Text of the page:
Although the specific proposals for modifying the retirement test have changed somewhat during the past 2 years, continued congressional interest has prompted the release of this initial version of our research for public discussion. Because we are in the process of revising the report for final publication, readers are cautioned that numbers and interpretations contained in this paper are subject to change.

A Review of the Net Revenue Estimates in Robbins and Robbins, "Paying People Not to Work"
ORES Working Paper No. 41 (released January 1990)
by David Pattison

This note discusses the net revenue estimates in the report "Paying People Not to Work: the Economic Cost of the Social Security Retirement Earnings Limit," by Aldona Robbins and Gary Robbins.

Physically Demanding Occupations, Health, and Work After Retirement: Findings From the New Beneficiary Survey
from Social Security Bulletin, Vol. 51, No. 11 (released November 1988)
by Karen C. Holden
Jobs of Persons Working After Receiving Retired-Worker Benefits
from Social Security Bulletin, Vol. 50, No. 11 (released November 1987)
by Howard M. Iams
Employment of Retired-Worker Women
from Social Security Bulletin, Vol. 49, No. 3 (released March 1986)
by Howard M. Iams
Characteristics of the Longest Job for New Retired Workers: Findings From the New Beneficiary Survey
from Social Security Bulletin, Vol. 48, No. 3 (released March 1985)
by Howard M. Iams
Social Security and the Labor Supply of Aged Men: Evidence From the U.S. Time Series
ORES Working Paper No. 21 (released December 1980)
by Louis Esposito and Michael D. Packard

The purpose of this paper is to investigate the effect of the social security system on the labor supply of aged men using U.S. time series data for the period 1947 to 1975. The specific phenomena to be explained is the dramatic decrease in the labor supply of aged men during this period. Between 1947 and 1975, the annual labor force participation rate of men 65 and over decreased from 47.8 percent to 21.7 percent—a decrease of 55 percent. In terms of annual hours worked per capita for men 65 and over, there was a decrease from about 880 hours to 312 hours during this period—a decrease of 65 percent. The specific focus of the analysis will be on the relative importance of social security in explaining this decrease in labor supply.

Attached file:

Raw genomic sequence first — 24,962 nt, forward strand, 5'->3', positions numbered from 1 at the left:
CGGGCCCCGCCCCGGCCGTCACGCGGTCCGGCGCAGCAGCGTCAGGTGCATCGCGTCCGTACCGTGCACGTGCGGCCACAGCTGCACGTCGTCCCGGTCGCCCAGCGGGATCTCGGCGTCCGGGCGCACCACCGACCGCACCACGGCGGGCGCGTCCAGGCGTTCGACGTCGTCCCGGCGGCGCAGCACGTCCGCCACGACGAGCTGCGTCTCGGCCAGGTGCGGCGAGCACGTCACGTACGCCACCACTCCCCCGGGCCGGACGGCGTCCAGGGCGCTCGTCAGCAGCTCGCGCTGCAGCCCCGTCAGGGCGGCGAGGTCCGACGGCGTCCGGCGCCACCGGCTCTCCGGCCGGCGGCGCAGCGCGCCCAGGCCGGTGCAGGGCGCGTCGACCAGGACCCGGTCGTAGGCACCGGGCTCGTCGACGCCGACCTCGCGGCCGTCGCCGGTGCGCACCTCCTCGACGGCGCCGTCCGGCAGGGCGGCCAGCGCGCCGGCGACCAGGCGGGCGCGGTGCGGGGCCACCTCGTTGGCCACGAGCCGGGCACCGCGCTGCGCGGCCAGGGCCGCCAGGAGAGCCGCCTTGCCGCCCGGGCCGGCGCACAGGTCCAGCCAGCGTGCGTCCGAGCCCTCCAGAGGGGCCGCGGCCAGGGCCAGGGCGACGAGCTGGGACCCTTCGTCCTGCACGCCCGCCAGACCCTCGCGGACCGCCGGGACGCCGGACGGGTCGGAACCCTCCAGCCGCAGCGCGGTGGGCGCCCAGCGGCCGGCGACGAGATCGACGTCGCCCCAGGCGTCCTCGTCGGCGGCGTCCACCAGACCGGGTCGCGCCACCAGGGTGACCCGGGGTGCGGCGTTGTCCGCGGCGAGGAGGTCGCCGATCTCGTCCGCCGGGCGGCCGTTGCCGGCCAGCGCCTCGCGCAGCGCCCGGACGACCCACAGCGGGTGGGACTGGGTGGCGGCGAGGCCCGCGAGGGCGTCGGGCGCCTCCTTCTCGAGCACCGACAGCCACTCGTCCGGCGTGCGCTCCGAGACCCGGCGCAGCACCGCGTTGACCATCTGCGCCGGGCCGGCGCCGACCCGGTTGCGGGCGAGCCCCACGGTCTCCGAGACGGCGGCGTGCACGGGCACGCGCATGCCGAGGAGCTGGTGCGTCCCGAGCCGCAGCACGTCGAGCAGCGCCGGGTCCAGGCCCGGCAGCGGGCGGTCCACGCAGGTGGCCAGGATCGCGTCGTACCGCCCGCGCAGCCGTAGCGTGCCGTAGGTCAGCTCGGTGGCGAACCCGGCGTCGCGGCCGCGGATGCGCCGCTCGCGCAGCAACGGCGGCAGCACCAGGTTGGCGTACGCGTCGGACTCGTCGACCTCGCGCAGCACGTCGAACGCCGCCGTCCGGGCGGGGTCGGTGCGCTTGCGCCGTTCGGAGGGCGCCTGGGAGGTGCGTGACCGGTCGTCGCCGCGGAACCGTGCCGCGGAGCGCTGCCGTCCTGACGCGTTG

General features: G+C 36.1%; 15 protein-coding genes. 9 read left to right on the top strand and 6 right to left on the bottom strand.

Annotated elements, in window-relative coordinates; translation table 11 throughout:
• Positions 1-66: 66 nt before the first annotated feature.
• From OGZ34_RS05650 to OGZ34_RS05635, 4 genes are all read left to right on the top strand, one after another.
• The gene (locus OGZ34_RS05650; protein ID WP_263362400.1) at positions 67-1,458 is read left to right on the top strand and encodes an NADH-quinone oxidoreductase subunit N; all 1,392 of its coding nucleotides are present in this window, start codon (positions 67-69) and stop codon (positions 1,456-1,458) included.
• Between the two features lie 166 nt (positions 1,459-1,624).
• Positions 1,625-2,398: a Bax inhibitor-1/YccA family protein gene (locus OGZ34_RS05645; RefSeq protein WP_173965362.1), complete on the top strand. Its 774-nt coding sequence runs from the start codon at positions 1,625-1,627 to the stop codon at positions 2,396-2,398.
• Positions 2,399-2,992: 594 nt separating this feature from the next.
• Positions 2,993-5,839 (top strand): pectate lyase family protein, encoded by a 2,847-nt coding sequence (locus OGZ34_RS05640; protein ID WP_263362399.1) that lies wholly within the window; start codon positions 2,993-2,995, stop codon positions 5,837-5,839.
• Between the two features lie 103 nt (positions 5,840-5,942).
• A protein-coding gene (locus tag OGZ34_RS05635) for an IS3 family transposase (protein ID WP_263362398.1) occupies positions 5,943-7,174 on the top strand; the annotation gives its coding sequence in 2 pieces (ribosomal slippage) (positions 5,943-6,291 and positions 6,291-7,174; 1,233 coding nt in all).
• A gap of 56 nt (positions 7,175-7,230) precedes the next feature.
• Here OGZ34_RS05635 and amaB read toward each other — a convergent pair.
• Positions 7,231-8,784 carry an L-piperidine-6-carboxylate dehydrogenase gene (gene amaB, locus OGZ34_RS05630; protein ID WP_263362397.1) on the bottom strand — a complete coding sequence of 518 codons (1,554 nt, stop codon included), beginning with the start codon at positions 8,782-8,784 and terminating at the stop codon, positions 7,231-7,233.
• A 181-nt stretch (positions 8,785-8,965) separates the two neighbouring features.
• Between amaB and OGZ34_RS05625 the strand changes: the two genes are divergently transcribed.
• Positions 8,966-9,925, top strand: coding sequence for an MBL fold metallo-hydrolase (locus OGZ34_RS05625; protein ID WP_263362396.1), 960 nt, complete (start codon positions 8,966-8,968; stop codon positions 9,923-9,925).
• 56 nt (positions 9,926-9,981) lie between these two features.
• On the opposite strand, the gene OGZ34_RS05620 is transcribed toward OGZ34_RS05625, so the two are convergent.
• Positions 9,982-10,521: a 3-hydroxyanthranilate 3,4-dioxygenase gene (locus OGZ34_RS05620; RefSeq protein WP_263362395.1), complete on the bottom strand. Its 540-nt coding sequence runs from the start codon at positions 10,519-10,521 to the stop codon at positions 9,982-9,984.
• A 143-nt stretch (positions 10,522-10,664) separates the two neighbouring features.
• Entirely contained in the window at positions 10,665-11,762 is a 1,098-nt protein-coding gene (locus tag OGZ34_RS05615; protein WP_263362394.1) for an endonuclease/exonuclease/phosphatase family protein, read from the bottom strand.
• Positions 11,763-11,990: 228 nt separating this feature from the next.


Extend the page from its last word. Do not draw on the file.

Subjective Retirement
from Social Security Bulletin, Vol. 42, No. 11 (released November 1979)
by Janet H. Murray
Retirement History Study's First Four Years: Work, Health, and Living Arrangements
from Social Security Bulletin, Vol. 39, No. 12 (released December 1976)
by Kathleen Bond
Work Status and Income Change, 1968–72: Retirement History Study Preview
from Social Security Bulletin, Vol. 39, No. 12 (released December 1976)
by Alan Fox
Women's Worklives and Future Social Security Benefits
from Social Security Bulletin, Vol. 39, No. 4 (released April 1976)
by Lucy B. Mallan
Work After Retirement: Some Psychological Factors
from Social Security Bulletin, Vol. 38, No. 7 (released July 1975)
by George L. Maddox and Gerda G. Fillenbaum
Work After Retirement
from Social Security Bulletin, Vol. 36, No. 9 (released September 1973)
by Gerda G. Fillenbaum and George L. Maddox
The Elderly Aid The Elderly: The Senior Friends Program
from Social Security Bulletin, Vol. 35, No. 11 (released November 1972)
by Naomi Breslau and Marie R. Haug
Work Experience of Men Claiming Retirement Benefits, 1966
from Social Security Bulletin, Vol. 32, No. 8 (released August 1969)
by Lenore E. Bixby and E. Eleanor Rings
Old-Age, Survivors, and Disability Insurance: Earnings of Older Workers and Retired-Workers Beneficiaries
from Social Security Bulletin, Vol. 28, No. 5 (released May 1965)
by Marie C. Trafton
Why Do Beneficiaries Retire? Who Among Them Return to Work?
from Social Security Bulletin, Vol. 18, No. 5 (released May 1955)
by Margaret L. Stecker
Duration of Employment and Mobility of Workers: Industry Variations, 1947
from Social Security Bulletin, Vol. 14, No. 1 (released January 1951)
by Harper R. Fortune
Beneficiaries Prefer to Work
from Social Security Bulletin, Vol. 14, No. 1 (released January 1951)
by Margaret L. Stecker
Why Beneficiaries Returned to Work
from Social Security Bulletin, Vol. 8, No. 4 (released April 1945)
by Edna C. Wentworth